Why Name Gen is So Not Recruiting Research
The recruiting industry, as a whole, uses the terms “recruitment research” and “name generation” interchangeably, as if they were synonyms. They are not.
Research’ is defined as “A continued and diligent investigation or study.’ Most name gen and candidate sourcing efforts fail to meet that basic standard.”
Sadly, most of the prospective candidate lists are incredibly random. I say this in the true meaning of the word “random”. The name gen lists are frequently without order as if they were created by chance. Few target candidate lists are the product of “continued or diligent investigation or study”.
Moreover, what’s up with this obsession with prospective candidate names? Names are everywhere. Names have been easy to obtain since the days of massive white pages phone books — you know, the kind the phone company used to give away for free.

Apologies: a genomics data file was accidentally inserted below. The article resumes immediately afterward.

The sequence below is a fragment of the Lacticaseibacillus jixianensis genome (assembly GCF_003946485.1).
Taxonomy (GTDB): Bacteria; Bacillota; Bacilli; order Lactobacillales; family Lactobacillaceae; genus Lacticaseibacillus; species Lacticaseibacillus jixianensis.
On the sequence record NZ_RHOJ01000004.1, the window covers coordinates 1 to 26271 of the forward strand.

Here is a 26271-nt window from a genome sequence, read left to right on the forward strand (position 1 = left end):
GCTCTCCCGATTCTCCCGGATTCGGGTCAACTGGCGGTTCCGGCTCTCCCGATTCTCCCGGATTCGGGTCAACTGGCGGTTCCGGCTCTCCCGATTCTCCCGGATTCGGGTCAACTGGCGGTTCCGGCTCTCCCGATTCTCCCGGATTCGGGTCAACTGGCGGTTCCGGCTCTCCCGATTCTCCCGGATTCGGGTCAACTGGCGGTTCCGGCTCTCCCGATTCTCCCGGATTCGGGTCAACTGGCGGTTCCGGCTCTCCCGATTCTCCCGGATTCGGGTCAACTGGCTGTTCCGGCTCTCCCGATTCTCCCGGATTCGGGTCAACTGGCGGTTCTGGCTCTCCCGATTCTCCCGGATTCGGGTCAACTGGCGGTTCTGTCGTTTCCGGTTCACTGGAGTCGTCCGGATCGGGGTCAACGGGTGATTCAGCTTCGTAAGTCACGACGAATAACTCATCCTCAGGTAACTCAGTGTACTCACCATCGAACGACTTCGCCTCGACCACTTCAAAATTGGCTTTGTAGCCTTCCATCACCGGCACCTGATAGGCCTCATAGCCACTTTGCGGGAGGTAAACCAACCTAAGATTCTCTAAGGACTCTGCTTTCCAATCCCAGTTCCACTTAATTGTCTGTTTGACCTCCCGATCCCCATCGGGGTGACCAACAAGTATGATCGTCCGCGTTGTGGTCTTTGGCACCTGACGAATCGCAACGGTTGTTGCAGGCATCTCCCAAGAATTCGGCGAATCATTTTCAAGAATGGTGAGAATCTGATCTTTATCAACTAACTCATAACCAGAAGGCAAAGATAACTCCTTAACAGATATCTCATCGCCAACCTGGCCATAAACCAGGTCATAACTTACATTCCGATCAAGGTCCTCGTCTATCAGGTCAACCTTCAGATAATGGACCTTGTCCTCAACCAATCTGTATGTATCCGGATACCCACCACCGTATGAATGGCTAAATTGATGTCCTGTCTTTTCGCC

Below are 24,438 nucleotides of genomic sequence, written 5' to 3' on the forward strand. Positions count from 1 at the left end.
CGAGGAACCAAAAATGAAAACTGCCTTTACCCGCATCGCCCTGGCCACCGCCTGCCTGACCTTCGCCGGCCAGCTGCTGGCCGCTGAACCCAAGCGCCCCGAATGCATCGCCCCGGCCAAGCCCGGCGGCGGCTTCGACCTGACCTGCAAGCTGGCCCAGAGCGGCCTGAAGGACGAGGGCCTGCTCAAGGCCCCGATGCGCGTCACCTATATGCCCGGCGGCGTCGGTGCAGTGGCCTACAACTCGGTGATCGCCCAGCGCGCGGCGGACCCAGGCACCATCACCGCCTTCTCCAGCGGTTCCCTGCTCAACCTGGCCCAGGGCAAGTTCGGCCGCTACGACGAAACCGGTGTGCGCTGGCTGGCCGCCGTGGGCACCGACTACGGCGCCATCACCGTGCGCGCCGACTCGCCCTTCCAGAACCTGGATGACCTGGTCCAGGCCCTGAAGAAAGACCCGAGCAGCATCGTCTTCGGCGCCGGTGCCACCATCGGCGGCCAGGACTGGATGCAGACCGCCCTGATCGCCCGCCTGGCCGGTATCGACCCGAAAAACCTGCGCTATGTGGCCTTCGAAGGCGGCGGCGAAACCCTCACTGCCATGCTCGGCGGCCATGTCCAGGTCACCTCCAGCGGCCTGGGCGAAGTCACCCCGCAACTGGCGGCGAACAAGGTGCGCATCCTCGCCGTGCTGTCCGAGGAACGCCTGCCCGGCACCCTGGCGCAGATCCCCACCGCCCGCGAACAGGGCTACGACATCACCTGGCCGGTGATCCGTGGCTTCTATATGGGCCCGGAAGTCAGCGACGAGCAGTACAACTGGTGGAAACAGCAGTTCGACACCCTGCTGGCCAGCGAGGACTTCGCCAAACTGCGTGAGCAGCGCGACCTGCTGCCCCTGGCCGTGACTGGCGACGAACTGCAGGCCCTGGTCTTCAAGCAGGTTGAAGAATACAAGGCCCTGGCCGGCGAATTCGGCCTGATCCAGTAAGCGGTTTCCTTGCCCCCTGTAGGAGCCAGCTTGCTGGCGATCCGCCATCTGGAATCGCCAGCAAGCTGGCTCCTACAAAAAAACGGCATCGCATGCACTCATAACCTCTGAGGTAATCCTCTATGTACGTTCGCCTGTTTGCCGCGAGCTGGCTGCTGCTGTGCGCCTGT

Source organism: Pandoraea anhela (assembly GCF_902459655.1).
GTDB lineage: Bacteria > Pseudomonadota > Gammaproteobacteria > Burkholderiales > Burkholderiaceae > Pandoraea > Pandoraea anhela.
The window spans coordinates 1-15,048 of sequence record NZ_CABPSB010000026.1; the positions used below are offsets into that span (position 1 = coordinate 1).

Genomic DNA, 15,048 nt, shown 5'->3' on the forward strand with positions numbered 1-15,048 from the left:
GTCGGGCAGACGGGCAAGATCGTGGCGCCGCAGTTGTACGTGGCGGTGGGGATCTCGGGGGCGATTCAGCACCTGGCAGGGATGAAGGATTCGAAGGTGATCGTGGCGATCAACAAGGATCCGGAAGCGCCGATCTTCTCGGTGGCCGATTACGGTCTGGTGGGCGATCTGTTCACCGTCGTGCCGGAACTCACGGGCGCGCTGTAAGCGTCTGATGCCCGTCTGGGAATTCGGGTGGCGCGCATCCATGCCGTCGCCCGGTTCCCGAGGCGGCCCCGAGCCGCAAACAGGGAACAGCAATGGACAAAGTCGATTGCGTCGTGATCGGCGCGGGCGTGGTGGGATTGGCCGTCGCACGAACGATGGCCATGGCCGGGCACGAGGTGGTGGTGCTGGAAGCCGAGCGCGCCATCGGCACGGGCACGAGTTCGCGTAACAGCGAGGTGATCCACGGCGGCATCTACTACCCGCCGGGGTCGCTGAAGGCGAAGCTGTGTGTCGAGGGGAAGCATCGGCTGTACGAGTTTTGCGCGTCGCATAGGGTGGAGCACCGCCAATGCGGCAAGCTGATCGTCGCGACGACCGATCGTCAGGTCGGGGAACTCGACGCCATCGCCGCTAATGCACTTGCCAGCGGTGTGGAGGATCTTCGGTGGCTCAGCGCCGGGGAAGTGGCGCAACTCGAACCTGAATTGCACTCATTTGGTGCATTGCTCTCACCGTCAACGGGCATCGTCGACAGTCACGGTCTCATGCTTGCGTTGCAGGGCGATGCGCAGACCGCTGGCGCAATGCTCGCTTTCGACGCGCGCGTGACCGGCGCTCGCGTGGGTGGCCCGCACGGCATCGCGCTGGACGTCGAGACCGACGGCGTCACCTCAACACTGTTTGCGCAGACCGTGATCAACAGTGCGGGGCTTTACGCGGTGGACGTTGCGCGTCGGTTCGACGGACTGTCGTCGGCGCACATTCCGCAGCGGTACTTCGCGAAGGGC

In fact, most people give away their names, titles, and contact information on tiny little rectangular things called business cards. Yep, people in business suits have been giving those away for free for centuries.
How is a random list of names special?
Will somebody please explain why name generation is even a thing when there is no shortage of names and when a simple list provides no context, insight, or sign of intelligent life in the sourcer? With 500 million registered users on LinkedIn, the problem is not that we have too few names. It is that we have far too many.